"False reports about good people?" he said nervously.
      "That’s right, assuming you can’t give me a convincing explanation for your repeated false reports," I said sternly.
      "Then what’ll you guys do?" He began to tremble.
      "Detain you, if the problem’s serious...." I spoke conditionally on purpose.
      "All right, Officer." The old man got anxious and only then carefully explained. "Forgive me for not understanding the law. I really didn’t have any intention to frame them for a crime. I just wanted them to leave, to not live here anymore!
      "They can live where they want. It’s a human right. Why is that a problem for you?" I felt I couldn’t reason with the old man.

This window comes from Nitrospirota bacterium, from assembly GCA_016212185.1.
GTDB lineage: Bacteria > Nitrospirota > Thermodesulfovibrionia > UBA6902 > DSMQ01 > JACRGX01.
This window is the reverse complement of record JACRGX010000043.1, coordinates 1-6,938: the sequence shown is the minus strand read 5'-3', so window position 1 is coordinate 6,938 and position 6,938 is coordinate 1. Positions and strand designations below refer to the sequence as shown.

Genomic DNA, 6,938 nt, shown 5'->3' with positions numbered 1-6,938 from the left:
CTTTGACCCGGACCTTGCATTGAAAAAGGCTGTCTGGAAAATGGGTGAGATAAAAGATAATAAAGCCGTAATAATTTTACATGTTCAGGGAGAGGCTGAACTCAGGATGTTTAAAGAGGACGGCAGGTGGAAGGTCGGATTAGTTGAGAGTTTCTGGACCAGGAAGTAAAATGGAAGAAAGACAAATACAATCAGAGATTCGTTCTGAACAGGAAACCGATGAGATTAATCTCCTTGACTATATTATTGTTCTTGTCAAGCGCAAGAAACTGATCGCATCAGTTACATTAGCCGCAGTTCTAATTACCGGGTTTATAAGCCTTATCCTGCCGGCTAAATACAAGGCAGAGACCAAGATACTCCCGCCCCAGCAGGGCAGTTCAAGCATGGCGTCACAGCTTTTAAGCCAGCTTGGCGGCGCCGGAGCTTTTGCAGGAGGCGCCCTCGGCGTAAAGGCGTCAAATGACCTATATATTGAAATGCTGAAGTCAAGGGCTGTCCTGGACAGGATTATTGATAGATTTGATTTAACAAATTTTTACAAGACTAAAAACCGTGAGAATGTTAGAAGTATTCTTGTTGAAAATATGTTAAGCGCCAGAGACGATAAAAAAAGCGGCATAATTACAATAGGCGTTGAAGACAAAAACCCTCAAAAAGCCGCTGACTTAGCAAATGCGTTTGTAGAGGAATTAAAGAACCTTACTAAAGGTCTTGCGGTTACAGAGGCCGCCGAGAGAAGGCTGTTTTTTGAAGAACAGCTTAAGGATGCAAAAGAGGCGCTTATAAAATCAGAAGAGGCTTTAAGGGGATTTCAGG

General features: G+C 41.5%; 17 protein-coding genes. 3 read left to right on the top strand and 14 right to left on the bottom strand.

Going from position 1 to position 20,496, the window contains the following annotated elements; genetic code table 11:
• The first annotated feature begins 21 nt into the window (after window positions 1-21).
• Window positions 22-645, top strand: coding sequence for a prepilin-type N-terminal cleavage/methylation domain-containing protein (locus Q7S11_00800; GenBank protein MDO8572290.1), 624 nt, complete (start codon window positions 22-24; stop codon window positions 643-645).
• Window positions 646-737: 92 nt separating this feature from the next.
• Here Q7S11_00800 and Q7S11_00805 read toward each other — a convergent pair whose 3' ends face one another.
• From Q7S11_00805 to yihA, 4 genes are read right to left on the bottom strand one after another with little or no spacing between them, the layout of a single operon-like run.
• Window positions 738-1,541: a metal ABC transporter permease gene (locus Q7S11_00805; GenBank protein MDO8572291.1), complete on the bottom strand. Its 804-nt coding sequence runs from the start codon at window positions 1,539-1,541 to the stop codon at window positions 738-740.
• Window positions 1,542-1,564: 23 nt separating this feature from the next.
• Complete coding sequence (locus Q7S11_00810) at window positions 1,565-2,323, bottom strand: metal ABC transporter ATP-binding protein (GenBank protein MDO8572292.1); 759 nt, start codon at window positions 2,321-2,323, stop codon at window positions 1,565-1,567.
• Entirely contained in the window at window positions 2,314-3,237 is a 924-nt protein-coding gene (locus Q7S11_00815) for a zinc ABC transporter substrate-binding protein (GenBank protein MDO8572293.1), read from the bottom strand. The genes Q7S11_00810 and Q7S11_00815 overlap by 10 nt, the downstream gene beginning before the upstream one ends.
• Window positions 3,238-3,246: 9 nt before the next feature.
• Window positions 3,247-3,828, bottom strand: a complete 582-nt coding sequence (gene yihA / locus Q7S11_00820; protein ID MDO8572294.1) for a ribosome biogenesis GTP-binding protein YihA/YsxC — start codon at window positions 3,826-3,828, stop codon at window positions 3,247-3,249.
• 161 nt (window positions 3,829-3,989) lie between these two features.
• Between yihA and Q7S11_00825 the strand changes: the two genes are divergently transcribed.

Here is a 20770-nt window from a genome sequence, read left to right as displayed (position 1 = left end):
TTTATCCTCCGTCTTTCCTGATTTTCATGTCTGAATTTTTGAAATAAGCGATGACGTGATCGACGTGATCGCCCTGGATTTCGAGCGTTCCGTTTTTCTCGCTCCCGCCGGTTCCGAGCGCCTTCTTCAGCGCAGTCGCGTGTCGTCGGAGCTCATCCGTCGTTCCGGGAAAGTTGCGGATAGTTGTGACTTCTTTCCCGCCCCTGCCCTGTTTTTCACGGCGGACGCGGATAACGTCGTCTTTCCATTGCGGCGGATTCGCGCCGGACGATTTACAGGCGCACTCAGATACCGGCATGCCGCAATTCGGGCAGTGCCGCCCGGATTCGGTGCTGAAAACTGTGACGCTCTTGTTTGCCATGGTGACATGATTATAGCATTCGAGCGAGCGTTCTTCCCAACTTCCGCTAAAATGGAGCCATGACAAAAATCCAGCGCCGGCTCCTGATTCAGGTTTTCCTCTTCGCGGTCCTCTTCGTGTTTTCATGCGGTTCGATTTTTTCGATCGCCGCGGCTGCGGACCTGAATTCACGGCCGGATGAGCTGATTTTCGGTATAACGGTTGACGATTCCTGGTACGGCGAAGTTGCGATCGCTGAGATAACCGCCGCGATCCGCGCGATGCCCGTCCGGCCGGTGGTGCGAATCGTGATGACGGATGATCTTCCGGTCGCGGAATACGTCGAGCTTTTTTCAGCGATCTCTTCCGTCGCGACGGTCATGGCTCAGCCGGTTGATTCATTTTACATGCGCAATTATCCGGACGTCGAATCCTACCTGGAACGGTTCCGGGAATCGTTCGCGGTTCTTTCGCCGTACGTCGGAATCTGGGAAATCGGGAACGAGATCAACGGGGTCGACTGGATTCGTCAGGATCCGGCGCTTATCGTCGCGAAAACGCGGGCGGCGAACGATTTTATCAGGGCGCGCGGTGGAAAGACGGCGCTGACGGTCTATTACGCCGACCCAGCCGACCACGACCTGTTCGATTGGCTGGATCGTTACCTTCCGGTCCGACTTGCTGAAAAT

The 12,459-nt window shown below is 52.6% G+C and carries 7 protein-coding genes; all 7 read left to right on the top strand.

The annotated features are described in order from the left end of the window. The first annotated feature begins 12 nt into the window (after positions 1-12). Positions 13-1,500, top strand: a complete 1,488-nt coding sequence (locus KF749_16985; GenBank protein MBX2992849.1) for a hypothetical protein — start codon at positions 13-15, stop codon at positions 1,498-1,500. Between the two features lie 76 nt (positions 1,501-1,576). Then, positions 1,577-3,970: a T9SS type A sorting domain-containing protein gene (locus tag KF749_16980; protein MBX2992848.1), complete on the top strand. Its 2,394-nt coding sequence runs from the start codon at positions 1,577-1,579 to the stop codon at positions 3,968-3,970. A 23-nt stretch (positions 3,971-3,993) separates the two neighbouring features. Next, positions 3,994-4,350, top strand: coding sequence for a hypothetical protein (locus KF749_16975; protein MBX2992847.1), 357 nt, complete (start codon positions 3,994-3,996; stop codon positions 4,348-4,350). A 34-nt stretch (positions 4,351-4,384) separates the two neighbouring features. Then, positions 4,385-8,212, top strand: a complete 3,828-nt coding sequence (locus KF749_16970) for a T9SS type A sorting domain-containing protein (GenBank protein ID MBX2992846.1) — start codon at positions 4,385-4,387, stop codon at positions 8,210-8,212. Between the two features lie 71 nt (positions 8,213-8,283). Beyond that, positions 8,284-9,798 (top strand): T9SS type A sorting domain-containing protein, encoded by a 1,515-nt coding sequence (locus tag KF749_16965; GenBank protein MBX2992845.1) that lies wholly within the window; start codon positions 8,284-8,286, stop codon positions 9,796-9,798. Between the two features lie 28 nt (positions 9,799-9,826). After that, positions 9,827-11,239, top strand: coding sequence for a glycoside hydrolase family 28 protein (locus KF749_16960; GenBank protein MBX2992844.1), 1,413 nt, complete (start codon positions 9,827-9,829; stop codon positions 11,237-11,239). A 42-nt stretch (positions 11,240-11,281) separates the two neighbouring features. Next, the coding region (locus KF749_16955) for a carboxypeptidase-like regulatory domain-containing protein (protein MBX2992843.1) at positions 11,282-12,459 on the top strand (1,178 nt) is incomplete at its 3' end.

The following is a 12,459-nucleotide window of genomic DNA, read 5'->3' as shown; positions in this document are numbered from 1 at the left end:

"But they have an effect on me,” he lamented. “They make me suffer!"
      I was startled. "What do you mean by that?" I asked.
      "You guys don’t know –"
      After calming himself down, the old man said, "It’s OK during the day, when the pair of them's at work and their home is quiet. But in the evening they bring their kids home. I can hear the sound of them laughing and playing with the kids and my heart – it’s feels as bad as being stabbed in the heart!
      "Stabbed in the heart?" I was getting more puzzled. "When someone else's family is happy, why is that as bad as being stabbed in the heart?"
      "Because...." The old man’s eyes glistened with tears. "Whenever I see or hear their happiness, I can’t stop thinking of the old days when my son and daughter were little like their two kids. My wife and I would both drop whatever else we were doing to play with them. Their innocent laughter, we’d be completely intoxicated with it, completely happy! But now...."
      "But what now?"